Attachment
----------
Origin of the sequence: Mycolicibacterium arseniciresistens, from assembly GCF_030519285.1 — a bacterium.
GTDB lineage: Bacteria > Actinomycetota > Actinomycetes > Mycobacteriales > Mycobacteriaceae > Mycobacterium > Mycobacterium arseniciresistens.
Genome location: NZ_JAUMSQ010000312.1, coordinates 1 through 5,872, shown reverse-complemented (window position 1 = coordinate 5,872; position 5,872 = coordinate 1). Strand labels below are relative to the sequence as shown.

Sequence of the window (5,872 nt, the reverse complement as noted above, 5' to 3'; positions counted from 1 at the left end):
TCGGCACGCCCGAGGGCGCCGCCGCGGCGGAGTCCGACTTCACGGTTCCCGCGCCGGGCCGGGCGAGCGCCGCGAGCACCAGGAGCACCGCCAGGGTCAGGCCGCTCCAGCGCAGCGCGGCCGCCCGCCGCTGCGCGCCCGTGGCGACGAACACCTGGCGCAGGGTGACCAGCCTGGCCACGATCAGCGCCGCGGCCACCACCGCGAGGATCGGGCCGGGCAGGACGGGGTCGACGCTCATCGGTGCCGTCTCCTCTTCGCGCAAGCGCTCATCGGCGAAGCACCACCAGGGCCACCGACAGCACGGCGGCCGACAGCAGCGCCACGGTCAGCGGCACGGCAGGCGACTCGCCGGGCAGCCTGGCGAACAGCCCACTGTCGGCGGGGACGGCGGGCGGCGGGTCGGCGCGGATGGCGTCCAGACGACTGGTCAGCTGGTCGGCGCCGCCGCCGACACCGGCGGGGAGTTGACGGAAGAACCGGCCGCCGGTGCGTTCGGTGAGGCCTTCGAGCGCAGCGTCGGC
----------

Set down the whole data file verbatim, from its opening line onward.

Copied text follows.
Origin of the sequence: Mycolicibacterium arseniciresistens, from assembly GCF_030519285.1 — a bacterium.
GTDB lineage: Bacteria > Actinomycetota > Actinomycetes > Mycobacteriales > Mycobacteriaceae > Mycobacterium > Mycobacterium arseniciresistens.
Genome location: NZ_JAUMSQ010000312.1, coordinates 1 through 5,872, shown reverse-complemented (window position 1 = coordinate 5,872; position 5,872 = coordinate 1). Strand labels below are relative to the sequence as shown.

Sequence of the window (5,872 nt, the reverse complement as noted above, 5' to 3'; positions counted from 1 at the left end):
TCGGCACGCCCGAGGGCGCCGCCGCGGCGGAGTCCGACTTCACGGTTCCCGCGCCGGGCCGGGCGAGCGCCGCGAGCACCAGGAGCACCGCCAGGGTCAGGCCGCTCCAGCGCAGCGCGGCCGCCCGCCGCTGCGCGCCCGTGGCGACGAACACCTGGCGCAGGGTGACCAGCCTGGCCACGATCAGCGCCGCGGCCACCACCGCGAGGATCGGGCCGGGCAGGACGGGGTCGACGCTCATCGGTGCCGTCTCCTCTTCGCGCAAGCGCTCATCGGCGAAGCACCACCAGGGCCACCGACAGCACGGCGGCCGACAGCAGCGCCACGGTCAGCGGCACGGCAGGCGACTCGCCGGGCAGCCTGGCGAACAGCCCACTGTCGGCGGGGACGGCGGGCGGCGGGTCGGCGCGGATGGCGTCCAGACGACTGGTCAGCTGGTCGGCGCCGCCGCCGACACCGGCGGGGAGTTGACGGAAGAACCGGCCGCCGGTGCGTTCGGTGAGGCCTTCGAGCGCAGCGTCGGC